Some of the 82nd Airborne division landed at St Mere Eglise in the very early hours of the 6th of June 1944, unfortunately too close to where they planned to land. Many of them died as some buildings on fire in the town lit up the parachutists descending and were easy targets for the Germans. One interesting tale is about the soldier, John Steele, who found himself caught on the steeple of the church as he tried to land. He was shot in the foot, in lots of pain and could only watch some of the others in his company as they were killed. He dropped his knife so could not free himself and so had to pretend to be dead while the fighting was going on around him. He eventually was rescued from his precarious position by the Germans and he became a prisoner of war until he escaped a few days later.
Despite early German dominance the town of St Mere Eglise was taken soon after on June 7th 1944 and it also has the honour of being the first liberated town of the Normandy invasions.
In the town itself there’s a museum dedicated to the 82nd and 101st Airborne division – if you’ve watched Band of Brothers, 101st Airborne is portrayed in it. It’s well worth spending some time there with plenty that will keep kids happy (both of mine enjoyed their time there) and provide an insight in to what happened in the area for those interested to learn more. Lots of replica planes and gliders to get a sense of what was involved!
The church keeps the story of the parachutist alive by keeping a fake dummy of a soldier on it’s roof top, It’s a pretty town to explore round with many tourist shops selling world war 2 memorabilia, some restaurants and cafes too. We really enjoyed our time there.
Airborne Museum – learn about the airborne attack, how they liberated the town and also see some of the gliders and planes used.
- May – Aug: 9am – 7pm
- April and September: 9.30am – 6.30pm
- October – March: 10am – 6pm (the museum is closed throughout December and January)
See here for more information
3. Pointe du Hoc
One of the areas of Normandy that remains much as it was during the time of the landings is Pointe du Hoc. It’s a steep cliff edge and the highest point of the area which sat between the beaches of Utah towards the East and Omaha which lay to the west. As such it was heavily fortified and protected by the Germans despite it having been bombed prior to D-Day.
The United States Army Ranger Assault group were charged with the scaling of the cliffs at Pointe du Hoc and removing the German artillery with the help of the British to land them at the scene. Before even landing there were problems straight away with the sinking, and subsequent loss of those on board, of one of the amphibious DUKW vehicles. On landing the Germans fired heavily on all of the troops with disastrous effect and on reaching the base of the cliffs the Rangers were at half the initial numbers.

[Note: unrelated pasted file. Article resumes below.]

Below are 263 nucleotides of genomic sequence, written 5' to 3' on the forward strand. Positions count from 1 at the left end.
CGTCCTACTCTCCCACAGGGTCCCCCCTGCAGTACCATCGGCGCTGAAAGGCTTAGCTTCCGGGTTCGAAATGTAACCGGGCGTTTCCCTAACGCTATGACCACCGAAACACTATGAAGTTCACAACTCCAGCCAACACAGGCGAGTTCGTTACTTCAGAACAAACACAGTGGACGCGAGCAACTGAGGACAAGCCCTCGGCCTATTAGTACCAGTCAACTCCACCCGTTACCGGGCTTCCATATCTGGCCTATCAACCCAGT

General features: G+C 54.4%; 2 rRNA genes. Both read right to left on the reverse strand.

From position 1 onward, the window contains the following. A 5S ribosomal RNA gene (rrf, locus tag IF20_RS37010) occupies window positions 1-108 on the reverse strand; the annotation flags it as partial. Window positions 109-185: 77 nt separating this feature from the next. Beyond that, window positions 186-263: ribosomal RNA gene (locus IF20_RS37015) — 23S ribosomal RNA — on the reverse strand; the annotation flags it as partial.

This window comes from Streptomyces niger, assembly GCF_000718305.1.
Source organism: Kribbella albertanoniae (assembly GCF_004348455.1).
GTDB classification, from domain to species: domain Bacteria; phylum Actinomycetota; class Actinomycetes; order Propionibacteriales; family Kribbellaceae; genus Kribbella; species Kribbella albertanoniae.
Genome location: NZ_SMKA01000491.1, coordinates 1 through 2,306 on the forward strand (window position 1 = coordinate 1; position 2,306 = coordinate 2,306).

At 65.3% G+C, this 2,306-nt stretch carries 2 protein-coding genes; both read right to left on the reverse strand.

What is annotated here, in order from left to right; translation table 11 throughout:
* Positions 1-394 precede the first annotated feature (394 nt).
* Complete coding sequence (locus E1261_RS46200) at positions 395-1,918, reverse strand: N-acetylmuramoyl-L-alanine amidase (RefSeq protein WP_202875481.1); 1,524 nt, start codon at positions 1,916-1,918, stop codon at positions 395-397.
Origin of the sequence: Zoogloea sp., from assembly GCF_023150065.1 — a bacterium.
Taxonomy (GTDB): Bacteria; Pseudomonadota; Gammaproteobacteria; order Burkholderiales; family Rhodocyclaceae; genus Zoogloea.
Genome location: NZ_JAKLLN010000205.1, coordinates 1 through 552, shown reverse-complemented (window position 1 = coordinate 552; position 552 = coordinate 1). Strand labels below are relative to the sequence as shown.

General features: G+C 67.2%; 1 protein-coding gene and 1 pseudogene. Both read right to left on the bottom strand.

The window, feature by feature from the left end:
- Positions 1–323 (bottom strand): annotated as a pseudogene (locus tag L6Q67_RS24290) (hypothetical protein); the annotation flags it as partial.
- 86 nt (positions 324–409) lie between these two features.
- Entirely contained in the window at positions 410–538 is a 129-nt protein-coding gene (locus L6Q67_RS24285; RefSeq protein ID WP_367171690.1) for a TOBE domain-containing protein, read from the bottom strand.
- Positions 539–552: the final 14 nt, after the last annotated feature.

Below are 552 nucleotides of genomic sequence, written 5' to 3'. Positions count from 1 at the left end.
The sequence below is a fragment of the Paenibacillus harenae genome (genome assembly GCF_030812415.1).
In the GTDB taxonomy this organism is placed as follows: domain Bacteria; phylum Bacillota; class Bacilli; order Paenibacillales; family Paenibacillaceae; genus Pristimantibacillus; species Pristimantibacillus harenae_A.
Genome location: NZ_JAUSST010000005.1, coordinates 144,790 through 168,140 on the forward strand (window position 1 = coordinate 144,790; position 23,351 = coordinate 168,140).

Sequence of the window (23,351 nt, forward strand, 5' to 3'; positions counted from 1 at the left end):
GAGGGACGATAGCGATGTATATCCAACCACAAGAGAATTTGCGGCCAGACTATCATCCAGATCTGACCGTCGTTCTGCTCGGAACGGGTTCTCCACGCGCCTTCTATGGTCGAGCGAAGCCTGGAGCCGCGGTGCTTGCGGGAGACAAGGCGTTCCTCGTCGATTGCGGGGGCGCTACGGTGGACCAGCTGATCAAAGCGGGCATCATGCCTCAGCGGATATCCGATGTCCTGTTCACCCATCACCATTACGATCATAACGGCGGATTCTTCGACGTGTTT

To reduce the risk of them being fired at as they grappled up the cliffs, navy ships from the US and British navies fired on the German defences. On reaching the top the soldiers struggled with yet more set backs: their radios didn’t work and their objective of removing a main artillery defence was already gone. After intense fighting the finally overpowered the remaining guns and destroyed them. They held off lots of counter attacks from the Germans over the next couple of days until they got relieved by further US troops on the 8th June.
Pointe du Hoc is one of the stories I personally didn’t know much about but which I’m so glad I learned about. The museum at Pointe du Hoc does a really touching video which explains what happened. Reading about the words often don’t convey the sense of what happened, but listening to the stories from the soldiers who scaled the cliffs themselves, watched their friends get fired upon and who came home to tell the tale brought tears to my eyes.
There’s lots to see at Pointe du Hoc as well as the visitor centre – the remains of the casemates built by the Germans can be explored and you can imagine how it might have looked to them as the enormous amounts of D-Day troops descended on the area. Craters litter the site too where it was heavily bombed.
Visiting Pointe du Hoc
Open daily throughout the year
- April 15th – September 15th: 9am – 6pm
- Rest of the year: 9am – 5pm
Pointe du Hoc is one of the few free things to do in Normandy related to WW2 – if you’d like more information about visiting see here.
4. Maisy Battery
I have such a soft spot for parts of history that are covered over and forgotten about for years and Maisy Battery is one such place.